Thursday, May 28, 2020
May 28th, 2020 Beginning Homework, Wetter Wash, Thicker Strokes
Read this whole post before you begin painting, please.
This painting is made up of a sky and a field of sagebrush. Each was made by applying a colored wash with some secondary strokes of texture, which were laid down while the wash was still wet. We are going to try two different techniques for making the wash and stroke areas with all soft edges.
Starting with the sky, make a large puddle of a pale, warm neutral, and lay it over the entire top half of the page. Add some pigment to make a light grey, then paint the paler clouds with a few quick strokes. Add some more pigment to your brush to make the darker clouds. Neither of these layers require more water. You already applied the water when you laid down the warm wash.
At this point, everything is soft-edged, right? If not, leave the top half alone and move on to the sagebrush.
Again, make a puddle of pale color for the initial wash. Lay it down over the entire field. Then, mix up the green for the 3 patches of sage. Add a tiny bit of red-orange to turn the green to brown and paint the middle of the field brown. Quickly add more pigment to the brown to make a darker brown for the branches of all the bushes, If the paper is dry, go on to the blue mountains. If you forgot and dipped your brush into the water bucket, remember to dry it.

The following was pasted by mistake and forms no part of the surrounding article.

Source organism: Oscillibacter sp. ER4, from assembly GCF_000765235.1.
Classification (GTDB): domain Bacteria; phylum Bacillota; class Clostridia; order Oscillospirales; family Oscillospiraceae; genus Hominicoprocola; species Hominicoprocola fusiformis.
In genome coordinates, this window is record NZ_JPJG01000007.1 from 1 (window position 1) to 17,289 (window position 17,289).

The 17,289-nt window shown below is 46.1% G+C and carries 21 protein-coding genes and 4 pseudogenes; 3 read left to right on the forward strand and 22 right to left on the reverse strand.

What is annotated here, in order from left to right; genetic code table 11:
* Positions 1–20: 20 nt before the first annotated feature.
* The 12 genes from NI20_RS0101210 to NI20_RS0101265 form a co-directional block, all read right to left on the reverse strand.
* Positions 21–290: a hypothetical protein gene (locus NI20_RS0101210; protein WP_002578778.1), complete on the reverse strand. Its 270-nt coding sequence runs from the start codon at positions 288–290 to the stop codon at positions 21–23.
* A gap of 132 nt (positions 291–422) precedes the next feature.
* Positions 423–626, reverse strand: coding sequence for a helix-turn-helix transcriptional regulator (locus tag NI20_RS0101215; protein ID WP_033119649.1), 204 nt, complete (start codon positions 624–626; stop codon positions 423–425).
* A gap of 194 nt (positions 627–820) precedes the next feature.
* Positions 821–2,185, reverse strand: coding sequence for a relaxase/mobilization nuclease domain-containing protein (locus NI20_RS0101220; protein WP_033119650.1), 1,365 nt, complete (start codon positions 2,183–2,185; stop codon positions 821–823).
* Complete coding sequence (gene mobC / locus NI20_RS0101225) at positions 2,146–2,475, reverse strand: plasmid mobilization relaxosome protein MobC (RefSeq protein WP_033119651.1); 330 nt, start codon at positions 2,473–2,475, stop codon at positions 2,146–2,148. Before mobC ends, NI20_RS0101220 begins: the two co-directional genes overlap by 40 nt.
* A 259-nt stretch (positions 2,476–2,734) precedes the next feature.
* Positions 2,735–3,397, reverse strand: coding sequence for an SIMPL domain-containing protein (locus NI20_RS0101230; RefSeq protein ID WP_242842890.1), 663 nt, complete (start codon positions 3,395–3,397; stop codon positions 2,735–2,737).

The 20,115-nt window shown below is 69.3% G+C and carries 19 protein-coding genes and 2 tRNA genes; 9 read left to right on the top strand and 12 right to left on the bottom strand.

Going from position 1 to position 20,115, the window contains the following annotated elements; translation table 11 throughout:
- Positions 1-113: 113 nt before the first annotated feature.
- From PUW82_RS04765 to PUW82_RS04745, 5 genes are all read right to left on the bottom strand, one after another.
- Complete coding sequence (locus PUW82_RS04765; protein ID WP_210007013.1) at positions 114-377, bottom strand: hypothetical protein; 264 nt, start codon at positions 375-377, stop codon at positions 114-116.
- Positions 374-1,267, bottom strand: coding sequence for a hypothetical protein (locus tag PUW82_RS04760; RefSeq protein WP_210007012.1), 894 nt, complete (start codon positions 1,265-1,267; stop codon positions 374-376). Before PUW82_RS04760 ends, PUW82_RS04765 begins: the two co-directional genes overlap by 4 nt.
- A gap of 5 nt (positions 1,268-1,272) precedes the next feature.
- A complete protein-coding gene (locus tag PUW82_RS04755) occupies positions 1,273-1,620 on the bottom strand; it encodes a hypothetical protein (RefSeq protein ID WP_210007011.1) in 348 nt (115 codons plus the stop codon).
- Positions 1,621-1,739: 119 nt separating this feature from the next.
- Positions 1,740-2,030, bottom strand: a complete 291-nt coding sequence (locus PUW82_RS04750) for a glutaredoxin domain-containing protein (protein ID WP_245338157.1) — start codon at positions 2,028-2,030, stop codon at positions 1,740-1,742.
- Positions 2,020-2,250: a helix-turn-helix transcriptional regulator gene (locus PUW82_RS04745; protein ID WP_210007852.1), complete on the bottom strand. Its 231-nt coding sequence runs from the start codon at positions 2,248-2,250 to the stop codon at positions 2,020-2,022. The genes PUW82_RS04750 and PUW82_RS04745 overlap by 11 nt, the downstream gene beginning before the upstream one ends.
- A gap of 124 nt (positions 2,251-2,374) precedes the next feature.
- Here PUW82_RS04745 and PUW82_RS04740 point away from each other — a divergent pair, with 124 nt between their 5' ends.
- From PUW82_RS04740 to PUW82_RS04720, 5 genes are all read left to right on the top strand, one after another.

OK, that's the approach called "working with the drying time of the paper." Now we'll practice re-wetting. This is the "no panic" approach. You'll need to stay aware of how dry the paper is, but you can take all the time you need.
Proceed just as you did in the first study, always watching for hard edges. When you see them, stop painting! All you have to do now is dry the paper thoroughly. Then it's ready for re-wetting. Apply a layer of clean water over the area where you want soft edges. Be efficient in your brushwork, not going back and forth and back and forth. That would cause the under layer to dissolve and move around. creating streaks and overlapping. Now apply the strokes of color while the paper is wet again
You should end up with two copy/studies, one from each approach. You've probably seen that you can combine the two techniques. You'll soon have a good sense of how fast the paint is drying in the current atmospheric conditions. If you're working outside and can't find the cordless hair dryer (because no one has invented it yet!), what you can do is work on two paintings at once, letting one dry naturally while you work on the other,